Work schedules tend to vary according to milestones in the yearly budget cycle. Periods of initial development, midyear reviews, and final reviews of budgets require long hours; during these periods it is not uncommon for budget analysts to work well in excess of 40 hours per week. The typical work environment for analysts is a comfortable one; they normally work in office settings. For some analysts, there is a certain amount of travel associated with the job, mostly to obtain first-hand information or verification of budget details.
Budget analysts spend a significant amount of their time working independently. There is a fair amount of stress that comes with the job, mostly in the form of tight work schedules and pressure to meet deadlines at certain times of year. In order to be a good budget analyst, a person needs not only mathematical skills but also the ability to communicate well orally and in writing, in order to present and defend budget proposals to decision makers. In addition, analysts must adhere to strict ethical standards at all times and must always display integrity, objectivity, and confidentiality in dealing with financial information. They must also have an ability to work under rigid time constraints.
The U.S. Department of Labor Bureau of Labor Statistics (USDL BLS) anticipates job growth in this field to progress about as fast as the average for all occupations over the upcoming decade. Both the public and private sectors will have a continued need for sound financial analysis during this span. Because of the continual importance of the financial analysis function throughout all phases of the yearly business cycle, budget analysts as a general rule tend to be less vulnerable to layoffs than workers in many other job categories.
In general, analysts holding advanced degrees beyond the bachelor level are expected to have the best job opportunities. Those who are familiar with spreadsheet, database, graphics, and financial-analysis computer software will also enjoy a distinctive edge in the job market. As time goes on, it is expected that the role of budget analyst will continue to expand in many organizations to encompass such functions as performance evaluation and policy analysis, which will make the budget analyst even more valuable to the organization.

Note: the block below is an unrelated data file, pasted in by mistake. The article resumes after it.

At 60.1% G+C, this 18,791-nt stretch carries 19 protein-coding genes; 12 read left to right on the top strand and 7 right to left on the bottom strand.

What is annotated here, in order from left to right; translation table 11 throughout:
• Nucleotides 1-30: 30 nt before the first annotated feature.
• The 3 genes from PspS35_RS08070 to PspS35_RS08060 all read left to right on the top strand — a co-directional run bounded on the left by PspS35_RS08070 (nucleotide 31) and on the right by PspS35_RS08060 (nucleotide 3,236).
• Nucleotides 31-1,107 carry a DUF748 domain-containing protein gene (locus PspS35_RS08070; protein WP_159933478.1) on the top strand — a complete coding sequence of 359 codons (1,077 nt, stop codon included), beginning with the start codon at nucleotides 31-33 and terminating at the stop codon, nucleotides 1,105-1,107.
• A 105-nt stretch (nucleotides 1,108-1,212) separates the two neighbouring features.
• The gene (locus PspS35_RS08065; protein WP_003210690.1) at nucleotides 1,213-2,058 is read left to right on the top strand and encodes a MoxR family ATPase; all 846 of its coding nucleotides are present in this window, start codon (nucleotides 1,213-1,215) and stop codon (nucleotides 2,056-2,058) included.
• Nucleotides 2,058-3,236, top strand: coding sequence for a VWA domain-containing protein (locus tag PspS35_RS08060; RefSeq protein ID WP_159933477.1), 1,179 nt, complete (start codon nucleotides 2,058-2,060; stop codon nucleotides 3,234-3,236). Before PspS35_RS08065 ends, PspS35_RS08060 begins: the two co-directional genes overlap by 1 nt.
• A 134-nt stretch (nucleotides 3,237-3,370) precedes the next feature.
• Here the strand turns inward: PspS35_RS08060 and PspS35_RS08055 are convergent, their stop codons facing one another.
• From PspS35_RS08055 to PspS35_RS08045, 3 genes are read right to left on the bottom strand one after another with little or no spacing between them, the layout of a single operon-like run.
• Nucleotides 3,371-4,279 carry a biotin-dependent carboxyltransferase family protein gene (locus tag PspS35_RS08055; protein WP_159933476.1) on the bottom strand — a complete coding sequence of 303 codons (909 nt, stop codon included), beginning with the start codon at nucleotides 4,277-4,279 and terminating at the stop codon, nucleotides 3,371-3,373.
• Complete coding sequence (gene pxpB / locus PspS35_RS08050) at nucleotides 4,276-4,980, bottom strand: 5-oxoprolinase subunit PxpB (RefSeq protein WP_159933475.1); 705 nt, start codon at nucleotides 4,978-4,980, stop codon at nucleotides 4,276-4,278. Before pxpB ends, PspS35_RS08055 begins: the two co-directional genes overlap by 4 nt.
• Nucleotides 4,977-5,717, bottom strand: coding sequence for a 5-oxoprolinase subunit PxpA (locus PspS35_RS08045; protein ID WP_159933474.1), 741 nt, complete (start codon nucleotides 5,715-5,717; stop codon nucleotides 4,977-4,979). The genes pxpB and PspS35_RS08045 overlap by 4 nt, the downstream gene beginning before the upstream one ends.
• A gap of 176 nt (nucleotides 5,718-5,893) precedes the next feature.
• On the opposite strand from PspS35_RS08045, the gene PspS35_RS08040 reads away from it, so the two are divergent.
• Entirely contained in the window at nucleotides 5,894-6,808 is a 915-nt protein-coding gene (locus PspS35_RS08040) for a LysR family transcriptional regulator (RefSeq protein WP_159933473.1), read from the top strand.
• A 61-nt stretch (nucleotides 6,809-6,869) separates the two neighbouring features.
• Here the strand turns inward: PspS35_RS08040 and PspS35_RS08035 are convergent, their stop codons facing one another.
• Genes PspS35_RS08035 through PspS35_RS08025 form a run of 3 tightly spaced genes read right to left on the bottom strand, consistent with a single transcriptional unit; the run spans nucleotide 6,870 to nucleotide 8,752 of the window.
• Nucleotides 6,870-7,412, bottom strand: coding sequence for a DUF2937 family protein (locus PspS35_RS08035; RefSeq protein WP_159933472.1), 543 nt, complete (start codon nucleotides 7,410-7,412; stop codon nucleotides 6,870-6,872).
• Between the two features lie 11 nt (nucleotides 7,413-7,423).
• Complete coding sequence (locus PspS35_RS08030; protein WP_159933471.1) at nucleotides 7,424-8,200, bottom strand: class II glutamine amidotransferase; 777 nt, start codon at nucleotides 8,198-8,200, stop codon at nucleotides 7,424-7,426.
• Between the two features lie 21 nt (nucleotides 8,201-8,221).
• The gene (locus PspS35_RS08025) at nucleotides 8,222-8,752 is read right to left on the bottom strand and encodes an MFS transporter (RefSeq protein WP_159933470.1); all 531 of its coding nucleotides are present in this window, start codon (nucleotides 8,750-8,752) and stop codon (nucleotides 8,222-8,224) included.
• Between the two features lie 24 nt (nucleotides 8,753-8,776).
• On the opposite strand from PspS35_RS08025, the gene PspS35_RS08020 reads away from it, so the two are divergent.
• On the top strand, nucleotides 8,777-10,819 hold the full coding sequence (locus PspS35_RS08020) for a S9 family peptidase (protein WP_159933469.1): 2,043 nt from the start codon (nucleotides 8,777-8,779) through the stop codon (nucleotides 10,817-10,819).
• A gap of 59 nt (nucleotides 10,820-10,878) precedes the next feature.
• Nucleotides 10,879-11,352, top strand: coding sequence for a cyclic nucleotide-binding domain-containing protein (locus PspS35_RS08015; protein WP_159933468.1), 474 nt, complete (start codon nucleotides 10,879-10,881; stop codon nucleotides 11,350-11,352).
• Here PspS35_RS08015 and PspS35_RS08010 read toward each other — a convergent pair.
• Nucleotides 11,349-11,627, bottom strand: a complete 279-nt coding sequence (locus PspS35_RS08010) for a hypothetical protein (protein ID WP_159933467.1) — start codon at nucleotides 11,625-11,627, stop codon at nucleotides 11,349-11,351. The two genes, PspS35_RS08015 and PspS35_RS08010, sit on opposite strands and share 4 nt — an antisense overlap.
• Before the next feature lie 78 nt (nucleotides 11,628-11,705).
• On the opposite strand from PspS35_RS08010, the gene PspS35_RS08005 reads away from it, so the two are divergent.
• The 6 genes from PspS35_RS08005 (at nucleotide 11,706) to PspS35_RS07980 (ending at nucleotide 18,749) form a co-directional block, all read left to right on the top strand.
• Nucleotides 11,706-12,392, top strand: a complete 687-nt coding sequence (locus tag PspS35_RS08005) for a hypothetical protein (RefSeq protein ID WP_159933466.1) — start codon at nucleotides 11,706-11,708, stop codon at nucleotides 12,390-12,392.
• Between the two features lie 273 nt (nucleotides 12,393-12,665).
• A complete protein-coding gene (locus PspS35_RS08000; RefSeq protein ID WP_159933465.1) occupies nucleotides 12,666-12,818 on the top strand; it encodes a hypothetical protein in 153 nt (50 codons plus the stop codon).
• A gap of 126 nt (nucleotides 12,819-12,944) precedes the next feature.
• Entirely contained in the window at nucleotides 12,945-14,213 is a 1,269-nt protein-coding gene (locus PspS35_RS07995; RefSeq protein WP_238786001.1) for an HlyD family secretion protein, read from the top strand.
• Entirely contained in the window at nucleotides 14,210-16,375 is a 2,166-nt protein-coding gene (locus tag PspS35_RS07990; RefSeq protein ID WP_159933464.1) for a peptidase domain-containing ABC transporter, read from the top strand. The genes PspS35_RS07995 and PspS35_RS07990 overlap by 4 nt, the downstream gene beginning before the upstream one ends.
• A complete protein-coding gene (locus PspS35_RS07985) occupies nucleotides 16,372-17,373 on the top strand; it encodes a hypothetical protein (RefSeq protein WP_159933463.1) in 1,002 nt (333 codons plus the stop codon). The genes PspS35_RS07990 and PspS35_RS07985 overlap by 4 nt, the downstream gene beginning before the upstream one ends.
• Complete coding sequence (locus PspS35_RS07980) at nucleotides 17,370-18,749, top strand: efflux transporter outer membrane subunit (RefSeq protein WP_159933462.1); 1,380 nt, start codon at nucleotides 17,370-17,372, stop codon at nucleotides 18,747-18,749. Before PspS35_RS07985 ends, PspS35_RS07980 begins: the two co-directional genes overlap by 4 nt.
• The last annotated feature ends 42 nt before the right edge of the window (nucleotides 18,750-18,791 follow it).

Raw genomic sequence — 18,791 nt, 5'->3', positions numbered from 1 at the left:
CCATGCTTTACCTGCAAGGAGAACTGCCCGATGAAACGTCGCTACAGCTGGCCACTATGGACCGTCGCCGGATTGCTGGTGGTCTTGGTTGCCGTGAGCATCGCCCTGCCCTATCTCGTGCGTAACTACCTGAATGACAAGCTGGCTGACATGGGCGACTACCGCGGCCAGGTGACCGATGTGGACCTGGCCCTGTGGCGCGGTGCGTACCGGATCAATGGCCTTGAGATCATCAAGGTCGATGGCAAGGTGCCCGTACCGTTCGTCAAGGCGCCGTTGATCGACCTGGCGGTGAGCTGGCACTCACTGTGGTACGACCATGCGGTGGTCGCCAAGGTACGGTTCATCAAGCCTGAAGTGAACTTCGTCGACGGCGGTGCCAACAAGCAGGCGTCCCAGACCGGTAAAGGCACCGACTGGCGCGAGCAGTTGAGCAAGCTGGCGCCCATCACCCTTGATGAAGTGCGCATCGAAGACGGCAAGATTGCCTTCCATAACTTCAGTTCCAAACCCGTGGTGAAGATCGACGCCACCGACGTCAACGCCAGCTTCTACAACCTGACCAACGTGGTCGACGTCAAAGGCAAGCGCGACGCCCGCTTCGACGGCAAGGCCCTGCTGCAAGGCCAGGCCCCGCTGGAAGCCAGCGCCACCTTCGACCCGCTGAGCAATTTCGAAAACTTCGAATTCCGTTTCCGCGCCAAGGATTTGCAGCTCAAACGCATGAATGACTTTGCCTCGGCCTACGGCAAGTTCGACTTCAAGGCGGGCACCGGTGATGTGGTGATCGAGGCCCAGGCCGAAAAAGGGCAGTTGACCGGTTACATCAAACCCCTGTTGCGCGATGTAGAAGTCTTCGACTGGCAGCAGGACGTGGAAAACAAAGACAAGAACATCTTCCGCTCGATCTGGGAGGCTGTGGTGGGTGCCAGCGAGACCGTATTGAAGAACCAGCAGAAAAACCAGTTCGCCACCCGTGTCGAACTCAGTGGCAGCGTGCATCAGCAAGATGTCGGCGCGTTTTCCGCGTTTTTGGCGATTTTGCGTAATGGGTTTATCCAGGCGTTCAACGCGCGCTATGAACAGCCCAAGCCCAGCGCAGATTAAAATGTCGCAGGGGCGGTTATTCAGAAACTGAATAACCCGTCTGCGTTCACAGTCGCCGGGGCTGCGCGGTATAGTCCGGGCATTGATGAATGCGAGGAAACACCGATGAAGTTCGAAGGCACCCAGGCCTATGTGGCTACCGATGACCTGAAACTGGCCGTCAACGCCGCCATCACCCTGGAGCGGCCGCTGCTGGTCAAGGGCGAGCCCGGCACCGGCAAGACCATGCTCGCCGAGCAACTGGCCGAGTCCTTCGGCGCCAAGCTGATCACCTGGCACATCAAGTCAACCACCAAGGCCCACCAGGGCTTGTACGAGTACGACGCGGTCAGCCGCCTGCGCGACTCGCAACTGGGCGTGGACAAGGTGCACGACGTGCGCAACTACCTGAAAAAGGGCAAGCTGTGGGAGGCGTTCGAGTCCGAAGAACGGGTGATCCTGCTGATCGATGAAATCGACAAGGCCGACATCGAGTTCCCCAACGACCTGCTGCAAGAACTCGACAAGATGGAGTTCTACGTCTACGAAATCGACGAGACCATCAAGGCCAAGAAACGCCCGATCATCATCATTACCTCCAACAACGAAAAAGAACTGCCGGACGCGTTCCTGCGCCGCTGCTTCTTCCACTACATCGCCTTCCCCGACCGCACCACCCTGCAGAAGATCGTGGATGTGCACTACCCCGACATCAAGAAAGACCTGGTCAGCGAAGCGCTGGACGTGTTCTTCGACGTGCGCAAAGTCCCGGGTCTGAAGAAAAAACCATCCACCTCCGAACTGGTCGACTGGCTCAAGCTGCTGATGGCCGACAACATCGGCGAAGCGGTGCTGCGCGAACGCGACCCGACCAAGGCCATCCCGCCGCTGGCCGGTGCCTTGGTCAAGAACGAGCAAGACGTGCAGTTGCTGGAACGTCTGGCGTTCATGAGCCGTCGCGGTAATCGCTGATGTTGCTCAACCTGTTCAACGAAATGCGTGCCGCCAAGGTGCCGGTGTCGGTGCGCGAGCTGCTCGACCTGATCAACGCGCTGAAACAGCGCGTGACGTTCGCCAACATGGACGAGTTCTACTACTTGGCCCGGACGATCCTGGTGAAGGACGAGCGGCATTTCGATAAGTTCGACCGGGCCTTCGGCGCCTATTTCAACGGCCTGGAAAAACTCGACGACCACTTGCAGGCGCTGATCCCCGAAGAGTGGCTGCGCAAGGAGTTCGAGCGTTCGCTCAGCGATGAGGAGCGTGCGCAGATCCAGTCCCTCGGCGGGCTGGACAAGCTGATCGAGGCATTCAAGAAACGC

Education, Certification, and Licensing
Candidates for budget analyst jobs need at least a bachelor's degree, although a master's degree is required for some jobs and preferred nearly everywhere. There are occasional circumstances where a sufficient amount of relevant work experience can be substituted for formal education. Degree majors can be in accounting, business, finance, public administration, economics, political science, statistics, or sociology. For jobs in certain firms, a degree major in a field closely related to that of the employing organization (e.g., engineering) may be preferred. Regardless of the degree major, coursework in accounting and statistics are always helpful due to the strong quantitative and analytical skills required for the profession.
Once employed, budget analysts typically receive a fair amount of on-the-job training to learn their craft. Analysts in many organizations, including the Federal Government, also receive extensive classroom training. Familiarization with the steps involved in the budgeting process is typically achieved by an entry-level analyst working through a complete one-year budget cycle. Many government analysts seek out the prestigious Certified Government Financial Manager (CGFM) designation granted by the Association of Government Accountants. To earn this certification, an analyst must hold a bachelor's degree and also 24 credit-hours of financial management coursework and two years of government work experience in financial management. They must also pass a series of three exams covering topics related to the government and government financial management. The certification must be renewed every two years and during every two-year interval, analysts must complete 80 hours of continuing professional education in order to renew the certification.
- Association of Government Accountants
- Congressional Budget Office
- National Association of State Budget Officers
- The American Association for Budget and Program Analysis
- Budget Explorer
Nearly half of all budget analysts work in the public sector for either the Federal Government or governments at the state or local level. Other major employers of budget analysts include schools; financial, scientific, or management services; and the manufacturing industry.
Schools for Budget Analysts are listed in the column to the left.